More than two million Americans lack access to clean water,

according to a new report

by clean-water advocacy non-profits DigDeep and the U.S. Water Alliance. The U.S. doesn't have a reliable, central data source to track how many Americans lack access to water and sanitation, according to the report. So DigDeep founder George McGraw commissioned experts from around the country to piece together the data.

The problem disproportionately affects rural residents, especially Native Americans on reservations, and those in substandard housing, the report found. Because African American and Latinx populations

are more likely

to live in substandard housing, they're disproportionately affected too.

Moreover, states and local or tribal governments are increasingly on the hook to pay for water system improvements. "Today federal funding for water infrastructure is a small percentage of what it once was. Across the country, 44 million people are served by water systems that recently had Safe Drinking Water Act violations," Lauren Morales

reports

for NPR.

Native Americans are the worst off, according to the report. Out of every 1,000 Native American households, 58 lack plumbing, compared with three of every 1,000 white households, Morales reports. Navajo Darlene Yazzie said she has to drive nine miles away to access fresh water, and the price is going up soon. She has a windmill-powered well, but the well is dry when the wind isn't blowing, she told Morales. "Yazzie said the windmill water isn't safe for humans anyway. Officials told her arsenic and uranium levels are too high. Yazzie and many others give the water to their animals, even though they plan to eat them," Morales reports. But it's often prohibitively expensive to build water pipelines to remote tribal nations in the Southwest: the Indian Health Service estimated it would cost $200 million to provide basic water and sanitation access to the Navajo Nation.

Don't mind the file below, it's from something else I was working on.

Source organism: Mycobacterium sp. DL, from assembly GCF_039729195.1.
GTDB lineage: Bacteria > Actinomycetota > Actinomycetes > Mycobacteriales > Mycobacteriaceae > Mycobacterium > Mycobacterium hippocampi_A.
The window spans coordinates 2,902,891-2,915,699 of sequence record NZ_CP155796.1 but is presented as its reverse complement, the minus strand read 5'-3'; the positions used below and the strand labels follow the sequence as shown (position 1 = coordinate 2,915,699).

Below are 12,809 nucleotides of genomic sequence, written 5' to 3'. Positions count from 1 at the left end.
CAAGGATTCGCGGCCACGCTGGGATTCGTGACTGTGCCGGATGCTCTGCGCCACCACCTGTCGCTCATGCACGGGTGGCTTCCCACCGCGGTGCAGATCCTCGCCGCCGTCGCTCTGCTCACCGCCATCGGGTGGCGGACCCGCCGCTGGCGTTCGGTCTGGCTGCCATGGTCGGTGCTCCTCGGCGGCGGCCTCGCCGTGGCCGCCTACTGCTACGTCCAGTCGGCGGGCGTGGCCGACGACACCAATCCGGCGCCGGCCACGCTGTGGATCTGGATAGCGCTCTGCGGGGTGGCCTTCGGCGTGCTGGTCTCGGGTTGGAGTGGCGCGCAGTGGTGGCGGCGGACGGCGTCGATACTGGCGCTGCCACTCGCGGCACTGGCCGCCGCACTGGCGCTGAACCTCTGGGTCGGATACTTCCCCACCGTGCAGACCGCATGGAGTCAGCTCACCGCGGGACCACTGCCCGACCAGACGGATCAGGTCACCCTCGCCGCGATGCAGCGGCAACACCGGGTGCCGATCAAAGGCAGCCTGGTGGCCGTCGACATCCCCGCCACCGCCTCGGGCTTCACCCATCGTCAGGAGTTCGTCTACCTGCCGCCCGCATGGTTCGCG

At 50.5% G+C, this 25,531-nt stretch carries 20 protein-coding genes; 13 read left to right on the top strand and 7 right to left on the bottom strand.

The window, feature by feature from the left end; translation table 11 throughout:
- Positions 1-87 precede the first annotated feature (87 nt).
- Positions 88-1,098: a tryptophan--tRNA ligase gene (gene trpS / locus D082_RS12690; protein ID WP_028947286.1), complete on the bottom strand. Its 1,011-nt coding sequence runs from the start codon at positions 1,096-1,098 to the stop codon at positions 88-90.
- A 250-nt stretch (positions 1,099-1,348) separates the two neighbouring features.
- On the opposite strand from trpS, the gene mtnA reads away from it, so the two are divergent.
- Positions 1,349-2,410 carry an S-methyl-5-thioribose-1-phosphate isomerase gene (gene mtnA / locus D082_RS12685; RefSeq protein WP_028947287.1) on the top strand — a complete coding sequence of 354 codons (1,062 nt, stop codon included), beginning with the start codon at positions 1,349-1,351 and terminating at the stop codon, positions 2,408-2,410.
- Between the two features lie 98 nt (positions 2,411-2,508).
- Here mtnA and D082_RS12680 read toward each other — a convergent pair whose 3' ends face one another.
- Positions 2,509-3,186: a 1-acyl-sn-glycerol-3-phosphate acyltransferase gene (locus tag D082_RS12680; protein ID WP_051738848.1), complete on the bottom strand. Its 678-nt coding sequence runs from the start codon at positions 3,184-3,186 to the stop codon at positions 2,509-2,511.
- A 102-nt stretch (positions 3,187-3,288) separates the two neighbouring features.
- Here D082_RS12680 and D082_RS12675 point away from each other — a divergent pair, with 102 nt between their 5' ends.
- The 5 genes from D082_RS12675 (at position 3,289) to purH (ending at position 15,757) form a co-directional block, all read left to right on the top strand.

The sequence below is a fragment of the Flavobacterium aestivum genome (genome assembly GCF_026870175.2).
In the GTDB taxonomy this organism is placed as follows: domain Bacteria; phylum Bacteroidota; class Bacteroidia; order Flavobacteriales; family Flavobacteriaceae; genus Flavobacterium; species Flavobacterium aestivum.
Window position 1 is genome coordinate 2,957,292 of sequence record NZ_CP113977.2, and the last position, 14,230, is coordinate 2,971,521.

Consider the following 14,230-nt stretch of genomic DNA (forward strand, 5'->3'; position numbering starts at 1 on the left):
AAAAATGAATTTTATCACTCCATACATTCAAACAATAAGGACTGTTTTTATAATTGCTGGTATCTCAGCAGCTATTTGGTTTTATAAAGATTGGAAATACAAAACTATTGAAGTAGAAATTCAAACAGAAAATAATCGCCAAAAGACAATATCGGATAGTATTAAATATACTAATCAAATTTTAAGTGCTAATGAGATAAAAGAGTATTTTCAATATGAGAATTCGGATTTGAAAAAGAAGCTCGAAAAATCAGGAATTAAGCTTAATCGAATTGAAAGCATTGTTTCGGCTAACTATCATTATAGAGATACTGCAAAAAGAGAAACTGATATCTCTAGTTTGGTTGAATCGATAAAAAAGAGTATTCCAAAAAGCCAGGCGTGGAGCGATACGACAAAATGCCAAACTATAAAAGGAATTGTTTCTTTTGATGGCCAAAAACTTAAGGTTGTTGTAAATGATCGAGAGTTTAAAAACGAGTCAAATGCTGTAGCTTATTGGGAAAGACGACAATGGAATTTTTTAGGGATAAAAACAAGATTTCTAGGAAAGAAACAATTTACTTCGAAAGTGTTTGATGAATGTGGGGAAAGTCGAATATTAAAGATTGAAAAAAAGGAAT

The problem isn't limited to reservations. Martin County in rural Eastern Kentucky has

gained national attention

because its water system is so terrible. Things got so bad there that state regulators ordered the water district to sign a contract giving control to outside management by tomorrow or face serious financial penalties. "State regulators placed the blame squarely on the district’s past and current management, saying officials made 'little to no effort to repair and replace aging infrastructure in order to maintain an adequate level of service to its ratepayers,' failed to keep adequate financial records, and failed to hire a permanent general manager," Will Wright

reports

for the Lexington Herald-Leader.

Sign up for our Daily Headlines newsletter

* I understand and agree that registration on or use of this site constitutes agreement to its user agreement and privacy policy.